How to get started If you haven’t started your DevOps journey yet, it’s wiser to start with a pilot project and learn from that instead of attempting a massive transformation effort from the start. “If there are multiple products in the portfolio, [identify] which could immediately benefit from a DevOps transformation,” said Georgy. “Then go after quick wins.” One thing to keep in mind is even if a pilot went well, it may not scale as-is perfectly to another product or team. The approach may have to be adapted to suit the goals of the team, the people on the team, and the business’s expectation of the team. “It was relatively easy to implement DevOps for a specific product where it was the only way to achieve our desired outcome,” said Nirmesh Mehta, CTO at Gupshup. “It was much harder to expand it to other areas where there continued on page 37 >


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any organizations claim to be doing DevOps, but is that actually the case? For one thing, just about everybody has their own definition of DevOps, and that interpretation tends to impact how DevOps operates within a team or company. Following are five of the misconceptions.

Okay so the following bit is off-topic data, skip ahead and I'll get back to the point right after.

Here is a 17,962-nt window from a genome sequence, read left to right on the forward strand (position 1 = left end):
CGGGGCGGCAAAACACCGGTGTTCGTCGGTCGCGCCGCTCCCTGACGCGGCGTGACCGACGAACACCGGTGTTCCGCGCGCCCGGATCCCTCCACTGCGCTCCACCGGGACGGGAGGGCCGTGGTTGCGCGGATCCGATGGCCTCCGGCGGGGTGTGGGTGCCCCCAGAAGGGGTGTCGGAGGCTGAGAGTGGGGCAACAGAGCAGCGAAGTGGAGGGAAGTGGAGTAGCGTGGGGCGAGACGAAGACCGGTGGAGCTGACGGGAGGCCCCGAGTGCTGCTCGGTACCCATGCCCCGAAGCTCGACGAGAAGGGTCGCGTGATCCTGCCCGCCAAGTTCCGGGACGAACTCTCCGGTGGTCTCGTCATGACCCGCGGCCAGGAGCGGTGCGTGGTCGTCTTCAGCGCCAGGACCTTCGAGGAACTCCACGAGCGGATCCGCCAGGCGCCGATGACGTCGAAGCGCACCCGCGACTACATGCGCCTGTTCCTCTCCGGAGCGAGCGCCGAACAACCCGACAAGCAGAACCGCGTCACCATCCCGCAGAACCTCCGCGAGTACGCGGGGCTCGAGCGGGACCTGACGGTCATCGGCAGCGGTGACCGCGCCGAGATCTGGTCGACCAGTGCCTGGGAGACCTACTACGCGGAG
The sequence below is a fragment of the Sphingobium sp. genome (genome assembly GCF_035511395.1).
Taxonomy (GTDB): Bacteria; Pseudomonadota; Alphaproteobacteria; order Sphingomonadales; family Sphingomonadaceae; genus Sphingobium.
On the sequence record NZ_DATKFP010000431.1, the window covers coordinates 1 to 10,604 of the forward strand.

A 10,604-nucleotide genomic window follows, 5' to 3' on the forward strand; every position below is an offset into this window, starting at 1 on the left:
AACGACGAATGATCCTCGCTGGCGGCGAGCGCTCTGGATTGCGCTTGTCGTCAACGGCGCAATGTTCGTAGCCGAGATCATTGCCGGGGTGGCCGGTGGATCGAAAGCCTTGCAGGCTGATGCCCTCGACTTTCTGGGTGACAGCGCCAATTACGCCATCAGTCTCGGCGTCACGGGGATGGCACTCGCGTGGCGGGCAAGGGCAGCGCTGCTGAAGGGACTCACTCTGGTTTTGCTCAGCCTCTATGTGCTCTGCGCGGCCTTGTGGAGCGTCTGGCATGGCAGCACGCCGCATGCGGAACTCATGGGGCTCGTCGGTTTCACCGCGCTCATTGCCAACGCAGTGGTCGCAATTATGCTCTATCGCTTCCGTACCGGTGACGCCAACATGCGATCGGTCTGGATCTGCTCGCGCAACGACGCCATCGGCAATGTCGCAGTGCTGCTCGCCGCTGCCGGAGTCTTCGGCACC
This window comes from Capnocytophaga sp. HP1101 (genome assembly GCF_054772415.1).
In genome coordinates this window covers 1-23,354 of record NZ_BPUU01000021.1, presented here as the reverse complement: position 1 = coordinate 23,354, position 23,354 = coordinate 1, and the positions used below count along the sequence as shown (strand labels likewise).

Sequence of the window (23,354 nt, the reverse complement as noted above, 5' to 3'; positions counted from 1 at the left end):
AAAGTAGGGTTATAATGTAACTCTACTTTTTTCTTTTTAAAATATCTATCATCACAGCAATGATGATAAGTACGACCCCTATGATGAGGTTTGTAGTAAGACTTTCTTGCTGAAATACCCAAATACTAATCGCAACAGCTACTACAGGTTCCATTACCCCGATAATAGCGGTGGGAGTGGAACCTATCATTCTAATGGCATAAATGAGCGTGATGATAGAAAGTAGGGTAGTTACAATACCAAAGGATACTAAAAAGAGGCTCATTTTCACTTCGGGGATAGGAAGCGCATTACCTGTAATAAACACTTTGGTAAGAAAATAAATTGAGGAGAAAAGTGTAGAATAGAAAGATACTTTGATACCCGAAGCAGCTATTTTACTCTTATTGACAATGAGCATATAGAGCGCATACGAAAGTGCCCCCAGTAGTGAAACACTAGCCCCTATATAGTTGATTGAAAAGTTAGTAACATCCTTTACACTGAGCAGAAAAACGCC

#1: DevOps = Dev + Ops On some level, parsing the term seems logical. For the past 15 years or so, the software industry has been saying that Dev and Ops have to work together as a cohesive unit to deliver higher quality software faster. Interestingly, the belief that the definition of DevOps is Dev + Ops falls apart on several levels. In fact, Charles Betz, principal analyst at Forrester says this is the #1 misconception. “We get a lot of people calling in and that’s their level of understanding,” Betz said. “They haven’t challenged themselves to really dig into where the whole movement came from.” Simply parsing the term can cause issues. For example, testing is obviously missing from the term. While DevOps teams do testing, they sometimes treat it like a second-class citizen and as a result, quality is not as high as it could be. “Without testing, you lost a vast majority of the benefits,” said Dave Messinger, CTO at talent marketplace TopCoder. “We’ve put a lot of emphasis on quality assurance and testing.” Clearly, security isn’t included in the term either. Because quick CVE scans aren’t enough, some teams have embraced DevSecOps to ensure that security is addressed adequately throughout the lifecycle. #2: It’s all about tooling Many types of cultural change are confused with tool procurement. DevOps, Agile, and even digital transformation are often viewed this way. If one simply